Those who sow in tears, will reap in joy. (Psalm 126:5)
I attended my first funeral when I was 19. The theme colour was purple. Hundreds of mourners from my IDF Givati unit were gathered to pay our final respects to one of our brothers-in-arms. After the appropriate prayers and psalms were recited, the silence of the military cemetery was shattered by the report of the honour guard. This was followed by the cries of family and friends as the flag-draped coffin was slowly lowered into the soil of Israel. All these years later the memory that sticks with me of that awful day is that everyone, from the Brigade commander to the family members, were united in grief for our brother who was killed in action defending our homeland.
It is no coincidence that Yom Hazikaron (Memorial Day) immediately precedes Yom Ha’Atzmaut (Independence Day), for without the former the latter would not be possible. The “hope of 2,000 years to be a free people in our land” (Hatikvah) only became a reality when we Jews took matters into our own hands. It is not enough to yearn, weep, hope and pray as the Jews did for almost two stateless millennia. One has to stand up and do what is right, to “walk the walk.”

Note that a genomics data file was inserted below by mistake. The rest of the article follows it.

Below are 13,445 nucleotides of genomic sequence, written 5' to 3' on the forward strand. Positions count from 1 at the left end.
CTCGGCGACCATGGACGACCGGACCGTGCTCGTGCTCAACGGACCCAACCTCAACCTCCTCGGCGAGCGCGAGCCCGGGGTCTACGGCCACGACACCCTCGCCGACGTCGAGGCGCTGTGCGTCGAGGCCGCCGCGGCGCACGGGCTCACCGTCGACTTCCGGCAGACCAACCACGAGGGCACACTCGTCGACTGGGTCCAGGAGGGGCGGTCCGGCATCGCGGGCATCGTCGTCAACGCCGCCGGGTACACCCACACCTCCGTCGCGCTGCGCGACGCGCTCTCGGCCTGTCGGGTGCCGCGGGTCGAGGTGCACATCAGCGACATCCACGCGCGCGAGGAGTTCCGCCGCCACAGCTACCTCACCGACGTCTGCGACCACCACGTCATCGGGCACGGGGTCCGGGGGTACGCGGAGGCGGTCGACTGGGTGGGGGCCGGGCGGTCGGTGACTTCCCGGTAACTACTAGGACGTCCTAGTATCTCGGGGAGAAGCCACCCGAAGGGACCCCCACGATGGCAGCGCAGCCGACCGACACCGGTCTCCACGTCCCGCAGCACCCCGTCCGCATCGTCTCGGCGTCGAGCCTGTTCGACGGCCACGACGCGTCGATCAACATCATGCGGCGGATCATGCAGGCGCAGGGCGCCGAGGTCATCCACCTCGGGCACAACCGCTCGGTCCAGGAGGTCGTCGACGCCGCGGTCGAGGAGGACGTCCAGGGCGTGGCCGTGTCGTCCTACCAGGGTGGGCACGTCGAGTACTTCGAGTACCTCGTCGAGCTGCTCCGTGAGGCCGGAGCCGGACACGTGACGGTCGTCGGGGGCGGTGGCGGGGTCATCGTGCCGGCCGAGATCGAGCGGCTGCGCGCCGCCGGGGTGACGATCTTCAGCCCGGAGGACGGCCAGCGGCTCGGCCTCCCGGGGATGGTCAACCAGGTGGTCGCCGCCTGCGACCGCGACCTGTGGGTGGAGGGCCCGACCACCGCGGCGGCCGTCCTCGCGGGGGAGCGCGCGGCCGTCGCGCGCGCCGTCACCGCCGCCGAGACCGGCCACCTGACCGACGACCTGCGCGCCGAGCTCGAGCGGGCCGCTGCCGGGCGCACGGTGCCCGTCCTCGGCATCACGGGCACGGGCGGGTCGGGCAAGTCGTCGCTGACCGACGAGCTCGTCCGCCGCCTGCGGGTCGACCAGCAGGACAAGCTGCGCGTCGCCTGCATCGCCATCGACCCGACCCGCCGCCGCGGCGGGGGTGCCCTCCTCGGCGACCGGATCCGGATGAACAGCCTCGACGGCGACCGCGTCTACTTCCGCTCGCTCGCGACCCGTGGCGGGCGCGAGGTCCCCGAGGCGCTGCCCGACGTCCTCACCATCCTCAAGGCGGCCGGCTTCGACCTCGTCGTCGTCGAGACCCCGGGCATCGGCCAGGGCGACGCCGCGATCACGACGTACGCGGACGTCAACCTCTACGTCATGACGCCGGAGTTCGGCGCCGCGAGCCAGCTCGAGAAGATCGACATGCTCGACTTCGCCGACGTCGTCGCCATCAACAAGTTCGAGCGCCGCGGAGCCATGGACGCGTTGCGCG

One of the big lessons I learned in my regular IDF service and subsequent years of reserve duty was drummed into us during basic training. After running around for hours in the sun, we were given a few minutes to rest in our tent. We all flopped gratefully onto our camp beds. After a few seconds the sergeant stood outside and asked for a volunteer. Initially we all said: “Nu, somebody go out.” When there was no volunteer forthcoming, the sergeant shouted, “everybody out!” This scenario repeated itself until suddenly the realization dawned that sometimes one must step forward to be the “someone” who volunteers. In the words of Gandhi: “We must become the change we wish to see.”
This year, as we commemorate and pay tribute to the 23,835 casualties of war and terrorism on Yom Hazikaron, and celebrate our 73rd Yom Ha’Atzmaut, let us be grateful for those young men and women who give the best years of their life, and sometimes their very lives themselves, and are the people who step forward to keep our Zionist dream alive. Chag Sameach!